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5 Things About India that Attract Me

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Bridging the Cultural Communication Divide

by Sharell शारेल on June 8, 2011

in Culture Shock in India

Post image for Bridging the Cultural Communication Divide

Recently, a reader wrote to me upset over the way her Indian boyfriend’s family communicated. She was particularly bothered by how her boyfriend and his family continue to speak in their own language, which she can’t understand, in front of her. She wanted to know how I coped with something like that, and suggested I write a blog post about it.

Here’s a summary of my complicated situation. While my husband’s parents can’t speak English, his siblings all can. The family also speaks their native language, Oriya. This gives rise to all of the following happening when I’m present. My mother in law will usually speak to her children in Oriya and to me in Hindi. A conversation where everyone is involved will usually be in Hindi. The children (my husband and his siblings) will usually speak amongst themselves in Hindi. Everyone who speaks English will usually speak to me in English. My father in law did attempt to speak to me in English once, and my sister in law laughed at him when he got it all wrong.

As you can probably imagine, it gets very confusing for me. It’s a big family, and when everyone gets together there’s a lot of talking going on all at once. Sometimes I just sit back in a daze.

Something that it’s made me realise, is how much we unconsciously rely on understanding what’s being said and what’s going on around us in order to feel comfortable. There can be conversations taking place that I know don’t involve me, and are irrelevant to me, but I want to understand them anyway. The fact that I don’t understand them makes me feel kind of left out at times — and even a bit paranoid. [click to continue…]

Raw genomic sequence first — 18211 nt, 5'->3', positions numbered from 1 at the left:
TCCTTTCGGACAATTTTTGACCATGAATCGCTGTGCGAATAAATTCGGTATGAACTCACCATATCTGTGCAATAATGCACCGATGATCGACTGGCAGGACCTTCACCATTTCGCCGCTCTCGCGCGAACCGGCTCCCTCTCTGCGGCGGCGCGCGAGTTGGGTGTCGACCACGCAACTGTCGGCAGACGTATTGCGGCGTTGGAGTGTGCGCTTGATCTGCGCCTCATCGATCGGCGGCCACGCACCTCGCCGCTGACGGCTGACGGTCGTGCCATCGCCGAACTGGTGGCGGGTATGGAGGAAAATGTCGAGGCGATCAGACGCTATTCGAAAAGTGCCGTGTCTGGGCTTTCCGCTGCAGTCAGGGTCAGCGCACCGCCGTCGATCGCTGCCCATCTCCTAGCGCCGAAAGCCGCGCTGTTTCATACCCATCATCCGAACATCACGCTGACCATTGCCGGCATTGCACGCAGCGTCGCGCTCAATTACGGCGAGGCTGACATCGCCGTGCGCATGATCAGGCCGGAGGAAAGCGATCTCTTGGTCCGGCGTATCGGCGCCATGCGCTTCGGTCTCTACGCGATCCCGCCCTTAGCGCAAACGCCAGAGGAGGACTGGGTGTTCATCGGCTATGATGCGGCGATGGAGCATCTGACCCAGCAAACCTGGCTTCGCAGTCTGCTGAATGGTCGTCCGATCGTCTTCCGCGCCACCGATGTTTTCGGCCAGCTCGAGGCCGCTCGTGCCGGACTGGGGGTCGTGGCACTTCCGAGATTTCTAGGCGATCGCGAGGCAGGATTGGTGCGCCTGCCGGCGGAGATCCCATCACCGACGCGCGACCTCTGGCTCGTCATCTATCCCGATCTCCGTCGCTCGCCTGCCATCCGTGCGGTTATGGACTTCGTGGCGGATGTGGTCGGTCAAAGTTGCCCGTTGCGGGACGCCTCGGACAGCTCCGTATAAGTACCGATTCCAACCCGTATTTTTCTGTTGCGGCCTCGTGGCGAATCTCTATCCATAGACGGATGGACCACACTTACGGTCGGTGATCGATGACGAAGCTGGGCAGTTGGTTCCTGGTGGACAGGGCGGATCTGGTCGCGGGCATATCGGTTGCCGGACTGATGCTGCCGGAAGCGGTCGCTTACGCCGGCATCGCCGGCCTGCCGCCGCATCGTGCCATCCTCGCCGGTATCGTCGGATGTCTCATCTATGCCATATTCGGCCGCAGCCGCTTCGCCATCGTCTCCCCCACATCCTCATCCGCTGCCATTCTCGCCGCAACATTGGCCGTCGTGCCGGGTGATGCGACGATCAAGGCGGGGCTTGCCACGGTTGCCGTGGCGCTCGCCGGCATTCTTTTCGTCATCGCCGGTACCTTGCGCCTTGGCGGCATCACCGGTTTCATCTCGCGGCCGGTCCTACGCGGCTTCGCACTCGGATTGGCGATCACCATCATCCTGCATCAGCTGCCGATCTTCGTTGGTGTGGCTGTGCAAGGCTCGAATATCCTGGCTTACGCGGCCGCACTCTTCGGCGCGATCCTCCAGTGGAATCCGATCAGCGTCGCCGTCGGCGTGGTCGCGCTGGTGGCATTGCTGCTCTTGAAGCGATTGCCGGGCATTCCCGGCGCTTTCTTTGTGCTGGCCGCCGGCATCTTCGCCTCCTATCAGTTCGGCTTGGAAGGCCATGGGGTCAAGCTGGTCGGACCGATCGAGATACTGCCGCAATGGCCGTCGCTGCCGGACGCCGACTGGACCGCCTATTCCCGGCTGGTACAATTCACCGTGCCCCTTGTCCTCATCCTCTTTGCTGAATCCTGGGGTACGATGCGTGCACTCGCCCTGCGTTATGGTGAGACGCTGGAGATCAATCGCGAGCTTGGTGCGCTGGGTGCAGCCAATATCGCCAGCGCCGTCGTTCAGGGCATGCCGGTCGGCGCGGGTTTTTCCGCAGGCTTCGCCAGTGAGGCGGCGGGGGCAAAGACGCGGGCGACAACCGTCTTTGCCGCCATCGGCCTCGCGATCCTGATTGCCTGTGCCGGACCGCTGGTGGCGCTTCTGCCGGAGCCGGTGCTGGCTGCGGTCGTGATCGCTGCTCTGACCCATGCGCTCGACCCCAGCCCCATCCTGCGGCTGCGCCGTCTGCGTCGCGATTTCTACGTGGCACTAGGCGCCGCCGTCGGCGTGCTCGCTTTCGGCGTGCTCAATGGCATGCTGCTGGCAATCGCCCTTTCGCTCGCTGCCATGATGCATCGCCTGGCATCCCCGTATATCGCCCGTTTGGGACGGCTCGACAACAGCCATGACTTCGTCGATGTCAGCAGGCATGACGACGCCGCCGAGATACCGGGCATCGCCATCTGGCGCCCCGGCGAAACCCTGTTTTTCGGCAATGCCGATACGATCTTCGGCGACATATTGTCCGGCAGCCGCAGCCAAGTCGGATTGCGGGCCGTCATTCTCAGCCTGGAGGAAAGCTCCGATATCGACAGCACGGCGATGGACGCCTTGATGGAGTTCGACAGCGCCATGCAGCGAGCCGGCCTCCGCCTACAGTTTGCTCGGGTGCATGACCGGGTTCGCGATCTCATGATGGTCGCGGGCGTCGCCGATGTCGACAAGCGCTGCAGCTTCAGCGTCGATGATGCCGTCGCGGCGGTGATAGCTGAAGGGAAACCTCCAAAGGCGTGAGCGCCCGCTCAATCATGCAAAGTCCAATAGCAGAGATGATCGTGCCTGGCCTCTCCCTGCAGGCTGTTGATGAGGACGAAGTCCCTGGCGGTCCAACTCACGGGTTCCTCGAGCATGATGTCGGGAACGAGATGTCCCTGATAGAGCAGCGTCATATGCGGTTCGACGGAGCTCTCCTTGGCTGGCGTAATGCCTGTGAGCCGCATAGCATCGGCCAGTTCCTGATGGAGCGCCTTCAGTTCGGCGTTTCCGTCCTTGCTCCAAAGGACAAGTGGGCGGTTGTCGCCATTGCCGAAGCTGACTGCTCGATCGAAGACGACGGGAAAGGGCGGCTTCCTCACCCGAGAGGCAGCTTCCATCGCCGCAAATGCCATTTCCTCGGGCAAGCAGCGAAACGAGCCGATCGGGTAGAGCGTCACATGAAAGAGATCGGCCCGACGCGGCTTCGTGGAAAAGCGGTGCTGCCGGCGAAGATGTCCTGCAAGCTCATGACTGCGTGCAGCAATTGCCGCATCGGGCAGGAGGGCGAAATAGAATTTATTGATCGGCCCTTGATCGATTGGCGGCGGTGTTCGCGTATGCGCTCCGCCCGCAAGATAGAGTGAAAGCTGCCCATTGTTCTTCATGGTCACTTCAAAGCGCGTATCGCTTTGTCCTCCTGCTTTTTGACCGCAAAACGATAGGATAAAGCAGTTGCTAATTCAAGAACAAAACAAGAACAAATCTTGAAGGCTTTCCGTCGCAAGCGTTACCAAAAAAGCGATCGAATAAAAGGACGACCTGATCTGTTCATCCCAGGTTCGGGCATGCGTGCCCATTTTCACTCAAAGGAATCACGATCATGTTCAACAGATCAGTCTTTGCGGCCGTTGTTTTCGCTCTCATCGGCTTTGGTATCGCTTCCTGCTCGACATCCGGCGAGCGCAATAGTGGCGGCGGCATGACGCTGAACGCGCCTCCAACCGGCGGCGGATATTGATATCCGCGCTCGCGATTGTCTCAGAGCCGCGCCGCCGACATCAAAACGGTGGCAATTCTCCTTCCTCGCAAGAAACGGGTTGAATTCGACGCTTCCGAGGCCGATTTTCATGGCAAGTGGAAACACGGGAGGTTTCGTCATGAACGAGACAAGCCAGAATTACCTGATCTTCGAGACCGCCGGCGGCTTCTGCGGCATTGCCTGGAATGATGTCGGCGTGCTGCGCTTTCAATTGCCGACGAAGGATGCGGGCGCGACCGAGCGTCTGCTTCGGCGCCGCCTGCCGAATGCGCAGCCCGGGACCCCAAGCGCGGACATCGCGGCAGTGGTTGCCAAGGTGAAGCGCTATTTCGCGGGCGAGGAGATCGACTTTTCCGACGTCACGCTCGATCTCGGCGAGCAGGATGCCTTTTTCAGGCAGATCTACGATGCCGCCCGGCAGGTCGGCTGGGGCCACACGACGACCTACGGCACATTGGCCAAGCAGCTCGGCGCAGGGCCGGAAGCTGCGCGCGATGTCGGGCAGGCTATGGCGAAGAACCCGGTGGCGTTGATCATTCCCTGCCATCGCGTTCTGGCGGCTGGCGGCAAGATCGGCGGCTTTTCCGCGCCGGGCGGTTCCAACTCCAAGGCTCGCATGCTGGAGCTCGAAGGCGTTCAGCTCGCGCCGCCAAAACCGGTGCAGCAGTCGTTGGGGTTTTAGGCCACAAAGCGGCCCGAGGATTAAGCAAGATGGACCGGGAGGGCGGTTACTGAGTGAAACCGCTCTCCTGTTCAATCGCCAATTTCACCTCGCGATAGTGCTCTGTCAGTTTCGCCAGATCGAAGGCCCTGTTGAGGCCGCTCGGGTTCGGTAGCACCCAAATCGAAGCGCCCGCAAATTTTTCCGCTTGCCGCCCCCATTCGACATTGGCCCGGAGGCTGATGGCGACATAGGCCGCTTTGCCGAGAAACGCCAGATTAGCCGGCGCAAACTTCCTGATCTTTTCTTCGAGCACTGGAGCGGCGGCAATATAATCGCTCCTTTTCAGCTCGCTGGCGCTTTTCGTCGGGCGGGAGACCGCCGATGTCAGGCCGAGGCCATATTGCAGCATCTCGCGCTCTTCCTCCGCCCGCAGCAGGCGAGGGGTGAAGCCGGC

28 people like this post.


The Paradox of Wine in India

by Sharell शारेल on June 2, 2011

in Daily Life in India, Eating & Drinking

Post image for The Paradox of Wine in India

I like to drink wine. It’s been my preferred drink since my university days. Back then, I used to drink cheap wine that comes in casks of one to four litres. I didn’t really care what variety it was. Over the years, my taste became more discerning. My favourite type of wine is now an oakey, buttery, chardonnay. Wineries in the Yarra Valley and Mornington Peninsula regions of Victoria produce some delightful ones, as do wineries in the Margaret River region of Western Australia.

When I came to India over five years ago I got an unpleasant shock. Wine was overpriced and underappreciated. In conversation, a young business school student from a very good family told me about the imported vodka and whiskey he was fortunate enough drink. I was unimpressed. “Well, what do you think I should be drinking to make a good impression on people?” he asked me. “A fine wine of course,” I told him. He took my advice and actually thanked me later.

Many people are surprised to find out that India has its own vineyards and a rapidly growing wine industry. However, wine still remains a drink for the elite. In fact, it’s hardly even recognised as alcohol here. [click to continue…]

7 people like this post.


The Beauty of a Bloom

by Sharell शारेल on May 30, 2011

in Daily Life in India, Inspirational India

Post image for The Beauty of a Bloom

Often, things in life aren’t what they seem.

There’s a plant in my rambling garden that, sadly, I admit I’ve looked at a bit disdainfully on more than one occasion. Its foliage is patchy, trunk flaky, and it doesn’t even have a good shape. I thought it looked unsightly and wondered what it was. Nevertheless, I watered it and cared for it.